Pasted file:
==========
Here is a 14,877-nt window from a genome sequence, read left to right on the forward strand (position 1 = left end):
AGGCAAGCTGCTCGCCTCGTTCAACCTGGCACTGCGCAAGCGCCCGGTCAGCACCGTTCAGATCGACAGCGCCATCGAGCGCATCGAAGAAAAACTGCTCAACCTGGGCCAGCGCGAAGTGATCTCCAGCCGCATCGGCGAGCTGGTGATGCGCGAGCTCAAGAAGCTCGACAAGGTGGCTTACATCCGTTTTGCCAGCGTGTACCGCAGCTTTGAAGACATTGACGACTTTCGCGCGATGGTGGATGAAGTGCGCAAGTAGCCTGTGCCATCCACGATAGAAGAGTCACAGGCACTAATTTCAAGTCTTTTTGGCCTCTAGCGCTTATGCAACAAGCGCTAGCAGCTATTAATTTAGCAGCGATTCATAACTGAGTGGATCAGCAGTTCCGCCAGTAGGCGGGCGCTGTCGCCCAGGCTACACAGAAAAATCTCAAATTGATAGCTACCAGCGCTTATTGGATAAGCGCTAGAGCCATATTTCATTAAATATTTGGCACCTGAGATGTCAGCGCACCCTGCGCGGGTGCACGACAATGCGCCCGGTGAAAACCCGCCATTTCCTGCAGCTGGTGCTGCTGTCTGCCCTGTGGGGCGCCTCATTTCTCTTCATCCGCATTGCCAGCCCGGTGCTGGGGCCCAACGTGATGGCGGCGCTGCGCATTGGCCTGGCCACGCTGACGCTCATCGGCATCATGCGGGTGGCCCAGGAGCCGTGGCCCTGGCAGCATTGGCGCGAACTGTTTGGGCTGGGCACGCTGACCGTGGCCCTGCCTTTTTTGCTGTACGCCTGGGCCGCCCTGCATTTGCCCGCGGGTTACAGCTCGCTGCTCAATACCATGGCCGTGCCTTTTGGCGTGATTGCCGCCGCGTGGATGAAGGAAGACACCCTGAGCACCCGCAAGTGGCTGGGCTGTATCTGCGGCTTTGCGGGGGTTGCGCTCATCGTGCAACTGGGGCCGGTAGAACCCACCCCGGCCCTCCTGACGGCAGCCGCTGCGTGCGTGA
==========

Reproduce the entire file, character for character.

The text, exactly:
Here is a 14,877-nt window from a genome sequence, read left to right on the forward strand (position 1 = left end):
AGGCAAGCTGCTCGCCTCGTTCAACCTGGCACTGCGCAAGCGCCCGGTCAGCACCGTTCAGATCGACAGCGCCATCGAGCGCATCGAAGAAAAACTGCTCAACCTGGGCCAGCGCGAAGTGATCTCCAGCCGCATCGGCGAGCTGGTGATGCGCGAGCTCAAGAAGCTCGACAAGGTGGCTTACATCCGTTTTGCCAGCGTGTACCGCAGCTTTGAAGACATTGACGACTTTCGCGCGATGGTGGATGAAGTGCGCAAGTAGCCTGTGCCATCCACGATAGAAGAGTCACAGGCACTAATTTCAAGTCTTTTTGGCCTCTAGCGCTTATGCAACAAGCGCTAGCAGCTATTAATTTAGCAGCGATTCATAACTGAGTGGATCAGCAGTTCCGCCAGTAGGCGGGCGCTGTCGCCCAGGCTACACAGAAAAATCTCAAATTGATAGCTACCAGCGCTTATTGGATAAGCGCTAGAGCCATATTTCATTAAATATTTGGCACCTGAGATGTCAGCGCACCCTGCGCGGGTGCACGACAATGCGCCCGGTGAAAACCCGCCATTTCCTGCAGCTGGTGCTGCTGTCTGCCCTGTGGGGCGCCTCATTTCTCTTCATCCGCATTGCCAGCCCGGTGCTGGGGCCCAACGTGATGGCGGCGCTGCGCATTGGCCTGGCCACGCTGACGCTCATCGGCATCATGCGGGTGGCCCAGGAGCCGTGGCCCTGGCAGCATTGGCGCGAACTGTTTGGGCTGGGCACGCTGACCGTGGCCCTGCCTTTTTTGCTGTACGCCTGGGCCGCCCTGCATTTGCCCGCGGGTTACAGCTCGCTGCTCAATACCATGGCCGTGCCTTTTGGCGTGATTGCCGCCGCGTGGATGAAGGAAGACACCCTGAGCACCCGCAAGTGGCTGGGCTGTATCTGCGGCTTTGCGGGGGTTGCGCTCATCGTGCAACTGGGGCCGGTAGAACCCACCCCGGCCCTCCTGACGGCAGCCGCTGCGTGCGTGA